Regardless, the New Look Starting Lineup led the Grizzlies to a solid offensive performance, and when Randolph joined the action (he'd end up playing 26 minutes, only 4 fewer than his season average) he did so against the Miami second unit, where he was freer to do Z-Bo things, going 6 of 9 from the floor for 12 points. It was a move in the right direction that fell apart when Miami went even smaller in the 4th, rolling out a lineup featuring Justise Winslow and Luol Deng as the forwards with Bosh at center. From there on out, the Heat closed the gap, and the Grizzlies choked it away.
Outside of the negative reaction to the endgame, though, it was a positive game overall for the Grizzlies, in which they actually looked like they knew how to play basketball—which hasn't always been the case in the last two weeks, especially in the second and third quarters.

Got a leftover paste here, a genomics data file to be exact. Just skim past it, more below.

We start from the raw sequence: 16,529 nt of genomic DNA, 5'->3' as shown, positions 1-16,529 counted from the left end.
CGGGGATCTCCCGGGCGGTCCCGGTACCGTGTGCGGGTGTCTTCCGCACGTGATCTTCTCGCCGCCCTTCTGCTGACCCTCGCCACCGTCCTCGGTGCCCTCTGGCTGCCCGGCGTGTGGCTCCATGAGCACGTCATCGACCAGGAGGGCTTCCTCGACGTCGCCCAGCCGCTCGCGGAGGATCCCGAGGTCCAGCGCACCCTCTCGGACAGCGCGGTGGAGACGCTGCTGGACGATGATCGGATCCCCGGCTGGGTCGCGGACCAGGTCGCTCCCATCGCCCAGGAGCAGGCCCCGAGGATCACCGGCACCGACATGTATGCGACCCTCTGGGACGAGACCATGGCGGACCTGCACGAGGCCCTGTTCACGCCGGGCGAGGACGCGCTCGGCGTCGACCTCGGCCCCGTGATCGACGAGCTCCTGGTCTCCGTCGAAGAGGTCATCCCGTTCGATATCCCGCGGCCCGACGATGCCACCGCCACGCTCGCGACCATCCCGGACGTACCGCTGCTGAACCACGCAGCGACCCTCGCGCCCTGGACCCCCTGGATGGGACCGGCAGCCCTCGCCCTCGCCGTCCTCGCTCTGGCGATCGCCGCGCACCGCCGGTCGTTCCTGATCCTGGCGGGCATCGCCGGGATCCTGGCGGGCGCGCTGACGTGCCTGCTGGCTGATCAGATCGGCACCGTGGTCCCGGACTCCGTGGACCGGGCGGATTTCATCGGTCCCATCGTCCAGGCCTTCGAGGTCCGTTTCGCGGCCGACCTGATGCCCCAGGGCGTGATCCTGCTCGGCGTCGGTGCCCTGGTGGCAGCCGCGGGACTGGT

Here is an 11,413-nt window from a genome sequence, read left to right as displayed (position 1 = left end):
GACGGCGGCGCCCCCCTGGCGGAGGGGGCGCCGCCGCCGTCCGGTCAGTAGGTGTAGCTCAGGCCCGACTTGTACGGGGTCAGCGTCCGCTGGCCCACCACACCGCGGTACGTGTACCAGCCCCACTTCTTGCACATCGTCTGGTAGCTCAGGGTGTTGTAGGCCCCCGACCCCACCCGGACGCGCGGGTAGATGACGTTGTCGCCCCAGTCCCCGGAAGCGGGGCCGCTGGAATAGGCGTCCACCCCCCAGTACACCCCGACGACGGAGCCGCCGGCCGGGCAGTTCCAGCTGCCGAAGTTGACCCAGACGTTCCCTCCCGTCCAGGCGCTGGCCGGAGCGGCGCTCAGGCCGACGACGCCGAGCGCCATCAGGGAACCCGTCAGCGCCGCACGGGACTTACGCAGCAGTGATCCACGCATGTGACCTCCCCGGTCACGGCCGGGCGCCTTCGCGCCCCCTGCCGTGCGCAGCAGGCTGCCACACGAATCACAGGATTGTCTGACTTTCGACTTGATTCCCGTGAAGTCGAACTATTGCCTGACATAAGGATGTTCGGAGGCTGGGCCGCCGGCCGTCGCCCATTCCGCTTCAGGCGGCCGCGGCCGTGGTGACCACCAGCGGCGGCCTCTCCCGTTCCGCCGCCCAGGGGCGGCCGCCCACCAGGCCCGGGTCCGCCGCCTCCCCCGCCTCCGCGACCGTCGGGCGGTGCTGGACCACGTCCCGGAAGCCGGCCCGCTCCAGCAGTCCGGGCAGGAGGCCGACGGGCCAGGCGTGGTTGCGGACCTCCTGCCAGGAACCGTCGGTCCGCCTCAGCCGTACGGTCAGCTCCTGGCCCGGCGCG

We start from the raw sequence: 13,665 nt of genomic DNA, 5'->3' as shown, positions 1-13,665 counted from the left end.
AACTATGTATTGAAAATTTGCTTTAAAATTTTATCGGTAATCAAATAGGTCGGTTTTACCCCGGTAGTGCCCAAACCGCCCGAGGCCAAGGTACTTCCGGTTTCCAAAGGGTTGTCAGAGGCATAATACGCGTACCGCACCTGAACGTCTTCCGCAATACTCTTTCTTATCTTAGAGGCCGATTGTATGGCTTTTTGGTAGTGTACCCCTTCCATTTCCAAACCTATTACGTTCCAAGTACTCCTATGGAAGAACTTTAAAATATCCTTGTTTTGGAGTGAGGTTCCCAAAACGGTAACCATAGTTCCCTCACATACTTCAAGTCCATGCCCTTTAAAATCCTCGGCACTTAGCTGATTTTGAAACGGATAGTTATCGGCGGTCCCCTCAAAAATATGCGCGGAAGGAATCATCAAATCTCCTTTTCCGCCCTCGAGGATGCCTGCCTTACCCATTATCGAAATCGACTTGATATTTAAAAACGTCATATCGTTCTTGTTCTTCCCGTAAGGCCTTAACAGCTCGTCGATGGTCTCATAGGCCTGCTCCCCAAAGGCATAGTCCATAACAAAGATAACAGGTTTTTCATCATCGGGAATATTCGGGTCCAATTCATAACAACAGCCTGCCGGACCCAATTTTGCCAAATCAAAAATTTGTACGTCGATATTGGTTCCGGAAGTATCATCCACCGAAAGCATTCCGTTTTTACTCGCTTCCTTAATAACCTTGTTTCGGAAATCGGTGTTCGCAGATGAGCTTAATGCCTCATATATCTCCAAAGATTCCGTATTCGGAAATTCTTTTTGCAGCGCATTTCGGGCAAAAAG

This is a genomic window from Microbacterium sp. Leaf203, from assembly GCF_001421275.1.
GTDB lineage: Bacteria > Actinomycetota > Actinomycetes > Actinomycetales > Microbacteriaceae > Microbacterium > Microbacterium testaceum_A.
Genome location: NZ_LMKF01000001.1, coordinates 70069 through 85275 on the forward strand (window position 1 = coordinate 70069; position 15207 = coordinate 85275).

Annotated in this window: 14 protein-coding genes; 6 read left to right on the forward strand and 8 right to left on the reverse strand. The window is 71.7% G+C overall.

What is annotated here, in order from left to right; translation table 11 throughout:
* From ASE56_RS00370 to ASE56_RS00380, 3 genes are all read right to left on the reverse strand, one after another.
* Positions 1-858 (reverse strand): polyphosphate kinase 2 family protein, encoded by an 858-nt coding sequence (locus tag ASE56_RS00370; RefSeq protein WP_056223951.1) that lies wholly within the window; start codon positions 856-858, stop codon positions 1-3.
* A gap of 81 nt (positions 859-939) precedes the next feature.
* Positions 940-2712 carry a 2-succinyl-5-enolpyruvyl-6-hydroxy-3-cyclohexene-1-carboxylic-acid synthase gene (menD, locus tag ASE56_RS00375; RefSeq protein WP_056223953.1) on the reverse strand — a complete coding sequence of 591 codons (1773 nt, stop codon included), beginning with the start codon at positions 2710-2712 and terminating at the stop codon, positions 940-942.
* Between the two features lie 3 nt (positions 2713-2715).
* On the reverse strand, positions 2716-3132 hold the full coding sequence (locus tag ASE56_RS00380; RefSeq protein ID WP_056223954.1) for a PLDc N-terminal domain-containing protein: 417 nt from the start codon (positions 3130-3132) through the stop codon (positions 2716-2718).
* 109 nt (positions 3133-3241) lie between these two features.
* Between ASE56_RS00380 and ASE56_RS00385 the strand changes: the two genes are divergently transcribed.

The other interesting thing that happened Sunday evening? Rookie Jarell Martin was active for the first time ever, still recovering from a foot injury he suffered during workouts while recovering from a different foot injury. He's been working out before games, and I had heard they were targeting a D-League Showcase return for Martin, but in a season where the young guys and their injuries and lack of minutes has been a concern, even seeing him in warmups instead of a suit is a step in the right direction. Maybe we'll see Martin on the court soon? Who knows. With Jordan Adams and Brandan Wright still completely unaccounted for, any news is good news.
He came off the bench for one game in 2012-13, against Boston. The Grizzlies won. Before that, he came off the bench behind Marreese Speights while he was still coming back from his MCL sprain in the lockout-shortened 2011-12 season.↩